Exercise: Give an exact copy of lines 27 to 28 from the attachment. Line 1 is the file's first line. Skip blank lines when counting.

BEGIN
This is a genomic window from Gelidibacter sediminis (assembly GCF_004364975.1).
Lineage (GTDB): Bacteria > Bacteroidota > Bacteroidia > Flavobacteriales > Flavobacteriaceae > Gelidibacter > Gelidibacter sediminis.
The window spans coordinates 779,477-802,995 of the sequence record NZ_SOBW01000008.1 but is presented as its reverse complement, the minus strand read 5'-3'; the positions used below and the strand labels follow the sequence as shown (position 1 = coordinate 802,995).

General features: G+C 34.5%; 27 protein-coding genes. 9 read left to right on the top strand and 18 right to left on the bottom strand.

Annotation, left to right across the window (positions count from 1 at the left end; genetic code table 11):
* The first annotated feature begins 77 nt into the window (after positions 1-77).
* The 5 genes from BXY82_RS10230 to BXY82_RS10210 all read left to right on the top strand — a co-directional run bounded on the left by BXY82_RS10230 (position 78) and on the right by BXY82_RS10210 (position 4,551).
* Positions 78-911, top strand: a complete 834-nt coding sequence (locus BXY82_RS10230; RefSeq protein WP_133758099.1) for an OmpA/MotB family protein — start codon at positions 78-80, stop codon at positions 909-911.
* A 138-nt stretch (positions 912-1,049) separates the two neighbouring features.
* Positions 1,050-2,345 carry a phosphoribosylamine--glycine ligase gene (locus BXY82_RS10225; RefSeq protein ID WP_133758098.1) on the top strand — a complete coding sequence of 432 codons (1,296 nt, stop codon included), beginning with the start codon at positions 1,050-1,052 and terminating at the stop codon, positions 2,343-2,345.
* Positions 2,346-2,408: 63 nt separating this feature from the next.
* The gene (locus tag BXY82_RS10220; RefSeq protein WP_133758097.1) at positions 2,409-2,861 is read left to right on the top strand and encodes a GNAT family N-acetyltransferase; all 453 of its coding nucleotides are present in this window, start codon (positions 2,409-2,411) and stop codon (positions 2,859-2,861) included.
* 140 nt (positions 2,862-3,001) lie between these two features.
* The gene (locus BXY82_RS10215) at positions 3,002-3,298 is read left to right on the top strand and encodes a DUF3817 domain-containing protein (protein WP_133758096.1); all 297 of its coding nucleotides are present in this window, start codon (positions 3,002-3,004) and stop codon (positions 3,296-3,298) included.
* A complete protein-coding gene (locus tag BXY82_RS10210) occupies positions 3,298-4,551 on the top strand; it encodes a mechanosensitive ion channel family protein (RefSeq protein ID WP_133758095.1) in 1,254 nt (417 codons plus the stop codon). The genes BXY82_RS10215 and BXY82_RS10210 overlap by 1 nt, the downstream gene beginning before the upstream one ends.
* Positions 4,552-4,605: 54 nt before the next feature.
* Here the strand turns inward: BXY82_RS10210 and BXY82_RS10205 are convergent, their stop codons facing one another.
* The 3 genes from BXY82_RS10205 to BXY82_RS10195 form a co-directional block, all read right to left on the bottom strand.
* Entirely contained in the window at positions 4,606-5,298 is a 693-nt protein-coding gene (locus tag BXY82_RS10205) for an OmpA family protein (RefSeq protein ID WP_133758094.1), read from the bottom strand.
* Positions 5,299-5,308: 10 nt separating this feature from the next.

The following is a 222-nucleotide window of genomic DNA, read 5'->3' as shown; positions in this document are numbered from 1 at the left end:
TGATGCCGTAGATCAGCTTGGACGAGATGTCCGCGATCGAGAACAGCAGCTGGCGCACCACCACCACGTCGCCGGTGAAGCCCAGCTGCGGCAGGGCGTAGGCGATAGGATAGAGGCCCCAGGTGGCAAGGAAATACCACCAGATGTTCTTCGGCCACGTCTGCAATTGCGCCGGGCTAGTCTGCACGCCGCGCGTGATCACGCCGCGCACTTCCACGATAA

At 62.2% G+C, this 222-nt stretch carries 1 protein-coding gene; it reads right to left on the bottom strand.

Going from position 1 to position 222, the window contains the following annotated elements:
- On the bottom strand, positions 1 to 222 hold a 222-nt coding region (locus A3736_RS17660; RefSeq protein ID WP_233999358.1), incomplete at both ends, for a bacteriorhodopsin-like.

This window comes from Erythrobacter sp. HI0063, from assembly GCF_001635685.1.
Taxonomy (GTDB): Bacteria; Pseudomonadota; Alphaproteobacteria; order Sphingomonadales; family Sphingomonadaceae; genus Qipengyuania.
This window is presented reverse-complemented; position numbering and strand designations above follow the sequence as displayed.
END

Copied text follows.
Taxonomy (GTDB): Bacteria; Pseudomonadota; Alphaproteobacteria; order Sphingomonadales; family Sphingomonadaceae; genus Qipengyuania.
This window is presented reverse-complemented; position numbering and strand designations above follow the sequence as displayed.